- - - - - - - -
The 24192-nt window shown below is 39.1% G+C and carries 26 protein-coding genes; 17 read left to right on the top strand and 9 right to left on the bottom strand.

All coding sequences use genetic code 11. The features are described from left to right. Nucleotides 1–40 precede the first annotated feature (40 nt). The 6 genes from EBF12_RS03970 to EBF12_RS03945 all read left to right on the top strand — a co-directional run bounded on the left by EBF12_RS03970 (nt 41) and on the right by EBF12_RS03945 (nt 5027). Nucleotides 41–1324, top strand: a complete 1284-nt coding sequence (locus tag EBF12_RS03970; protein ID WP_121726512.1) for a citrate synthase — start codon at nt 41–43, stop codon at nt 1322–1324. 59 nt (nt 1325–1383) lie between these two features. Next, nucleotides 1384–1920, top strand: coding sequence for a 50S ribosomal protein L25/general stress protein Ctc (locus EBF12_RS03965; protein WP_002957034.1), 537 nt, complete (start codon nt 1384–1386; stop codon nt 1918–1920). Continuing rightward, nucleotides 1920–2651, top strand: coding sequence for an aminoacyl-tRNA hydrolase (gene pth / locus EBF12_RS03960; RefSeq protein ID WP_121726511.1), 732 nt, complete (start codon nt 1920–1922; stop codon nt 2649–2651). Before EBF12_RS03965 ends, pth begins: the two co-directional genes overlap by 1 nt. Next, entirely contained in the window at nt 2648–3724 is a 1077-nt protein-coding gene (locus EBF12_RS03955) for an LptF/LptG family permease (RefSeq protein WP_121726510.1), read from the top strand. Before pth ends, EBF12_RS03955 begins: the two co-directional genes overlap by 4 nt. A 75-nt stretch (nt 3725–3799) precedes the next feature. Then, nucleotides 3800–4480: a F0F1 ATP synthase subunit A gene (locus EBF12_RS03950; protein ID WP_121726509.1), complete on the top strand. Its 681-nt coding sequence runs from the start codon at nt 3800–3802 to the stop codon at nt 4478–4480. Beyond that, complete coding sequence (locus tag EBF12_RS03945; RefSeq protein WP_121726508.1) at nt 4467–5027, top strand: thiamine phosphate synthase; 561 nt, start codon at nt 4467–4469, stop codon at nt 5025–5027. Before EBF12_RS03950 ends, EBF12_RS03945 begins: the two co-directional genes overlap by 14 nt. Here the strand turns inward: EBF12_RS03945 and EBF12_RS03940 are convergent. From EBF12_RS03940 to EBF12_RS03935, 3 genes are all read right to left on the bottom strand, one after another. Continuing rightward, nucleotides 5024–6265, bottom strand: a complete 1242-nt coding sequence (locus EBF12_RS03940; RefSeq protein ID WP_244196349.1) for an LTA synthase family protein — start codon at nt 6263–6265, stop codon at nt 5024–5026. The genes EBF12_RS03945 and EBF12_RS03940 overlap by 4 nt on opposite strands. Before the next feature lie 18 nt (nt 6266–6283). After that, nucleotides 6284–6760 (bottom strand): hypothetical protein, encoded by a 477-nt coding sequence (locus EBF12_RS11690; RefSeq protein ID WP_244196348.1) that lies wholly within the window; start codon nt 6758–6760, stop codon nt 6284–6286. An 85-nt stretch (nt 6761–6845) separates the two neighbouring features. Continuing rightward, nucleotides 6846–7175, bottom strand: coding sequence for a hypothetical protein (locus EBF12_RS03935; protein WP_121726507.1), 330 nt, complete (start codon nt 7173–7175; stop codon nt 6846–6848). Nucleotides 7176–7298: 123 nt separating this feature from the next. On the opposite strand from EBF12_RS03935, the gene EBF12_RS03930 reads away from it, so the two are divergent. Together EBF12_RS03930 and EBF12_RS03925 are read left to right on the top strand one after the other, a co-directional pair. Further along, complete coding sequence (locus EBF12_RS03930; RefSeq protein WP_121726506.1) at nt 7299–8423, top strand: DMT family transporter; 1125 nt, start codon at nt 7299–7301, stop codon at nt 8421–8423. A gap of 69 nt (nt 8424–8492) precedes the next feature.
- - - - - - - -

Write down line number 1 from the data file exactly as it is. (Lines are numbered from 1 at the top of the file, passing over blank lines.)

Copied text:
The 24192-nt window shown below is 39.1% G+C and carries 26 protein-coding genes; 17 read left to right on the top strand and 9 right to left on the bottom strand.